Maxwell 9xx series

Discussion in 'MacBook Pro' started by 827538, Jul 30, 2014.

  1. 827538 macrumors 65816

    Jul 3, 2013
  2. dusk007 macrumors 68040


    Dec 5, 2009
    There was just a refresh of CPUs (+200Mhz) with no 800M upgrade even though those are widely available for months now. Looks like they might drop the dGPU altogether. The only reason I see why not to include the 800M is so Broadwell by itself compares well to the 750M. If they put in an 850M Broadwell only would be a downgrade with more complaints.

    Nvidia more or less uses the mature last gen for its big mobile GPUs usually like the 970M-980M. Those will likely be 28nm. While the 960M and lower will be the 20nm Maxwell and likely still be a few months out. 840-860M is still 28nm Maxwell.

    There is methode to Nvidia's madness. They basically will keep the 970M/980M around as the highend options while later on probably along with braodwell releasing the more power efficient 20nm 940M-960M. So the high end buyers always think they got the newest stuff and not wait for a 980M while nvidia isn't willing to put a big 20nm chip into production on 20nm.
    They have done similar in the past. It seems wonky but that is/has been basically how they always do it.

    Still despite Maxwell being really good and probably still better at 20nm and well ahead of even Intel Broadwell, I have my suspicion that 800M not showing in this refresh means Apple will take the Intel GPUs are good enough now approach. In all honesty they are. Except for gamers and/or very few people that are better served at getting notebooks like the Dell Precision M3800 those dGPUs are dead weight that just need lots of space on the logicboard.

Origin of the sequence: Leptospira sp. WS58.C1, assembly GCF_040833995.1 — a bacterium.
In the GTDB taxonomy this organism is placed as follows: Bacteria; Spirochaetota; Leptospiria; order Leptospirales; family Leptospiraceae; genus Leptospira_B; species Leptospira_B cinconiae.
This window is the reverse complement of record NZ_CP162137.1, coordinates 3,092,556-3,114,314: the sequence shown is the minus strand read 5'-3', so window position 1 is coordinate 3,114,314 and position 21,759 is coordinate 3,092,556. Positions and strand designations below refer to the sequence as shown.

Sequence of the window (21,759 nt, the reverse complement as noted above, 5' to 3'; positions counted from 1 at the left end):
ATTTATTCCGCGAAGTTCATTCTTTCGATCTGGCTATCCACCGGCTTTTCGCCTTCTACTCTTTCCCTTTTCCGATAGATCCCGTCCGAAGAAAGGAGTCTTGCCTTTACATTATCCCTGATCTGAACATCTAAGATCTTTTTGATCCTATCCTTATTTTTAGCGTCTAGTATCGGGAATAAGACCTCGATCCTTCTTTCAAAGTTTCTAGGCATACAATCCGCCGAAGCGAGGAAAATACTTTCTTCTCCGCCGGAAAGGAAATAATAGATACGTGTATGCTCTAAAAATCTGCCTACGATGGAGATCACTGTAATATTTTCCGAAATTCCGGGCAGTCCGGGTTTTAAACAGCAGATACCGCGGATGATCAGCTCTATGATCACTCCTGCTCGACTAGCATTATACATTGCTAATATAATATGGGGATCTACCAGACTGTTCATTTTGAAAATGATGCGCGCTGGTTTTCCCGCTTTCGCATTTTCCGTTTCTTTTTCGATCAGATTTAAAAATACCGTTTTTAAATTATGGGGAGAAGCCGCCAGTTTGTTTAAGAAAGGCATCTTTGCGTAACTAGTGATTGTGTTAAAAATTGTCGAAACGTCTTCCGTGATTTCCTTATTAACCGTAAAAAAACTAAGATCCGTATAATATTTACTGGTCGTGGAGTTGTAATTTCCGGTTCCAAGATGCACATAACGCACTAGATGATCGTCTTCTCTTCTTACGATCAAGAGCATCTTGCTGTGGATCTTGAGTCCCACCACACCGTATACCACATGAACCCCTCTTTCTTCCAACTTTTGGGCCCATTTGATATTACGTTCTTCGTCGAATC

Don't forget with Broadwell the logicboard can shrink two fold because the Intel chips will go down from two to one like in the 13" notebooks. Removing the dGPU as well makes for quite a lot smaller logicboard.
  3. wickoo macrumors member

    Jul 15, 2011
    Anandtech has shown this slide some time ago:
    I wonder if Apple is willing to sacrifice efficiency in the name of space savings. Unless the slide is ********?
  4. mario-64 macrumors regular

    Jun 23, 2012
    I've read other articles which state that Iris Pro is far more power hungry than a dGPU. Anand is likely correct
  5. Freyqq macrumors 601

    Dec 13, 2004
    It's also harder to cool, so it hits the thermal limits faster. Two chips are easier to cool than one chip.
  6. dusk007 macrumors 68040


    Dec 5, 2009
    If the past is any indication, they sacrifice it for performance. In absolute efficiency you don't gain anything with Nvidia, you only get more performance under full load, a use case in which the battery of a Mac is dry in 1h or max 2h. At low loads the 840M would even hurt battery life if it couldn't be turned of thanks to Optimus.
    Also Nvidia compared to Iris Pro, with Broadwell Iris (28W) will get the edram treatment and things will likely look much closer.
    BTW while 730M + 17W Intel is not much better than Iris 28W, the 840M + 17W Intel is certainly a big difference in performance and I doubt Apple is going to change the 13" Retina to offer a 840M equipped version.

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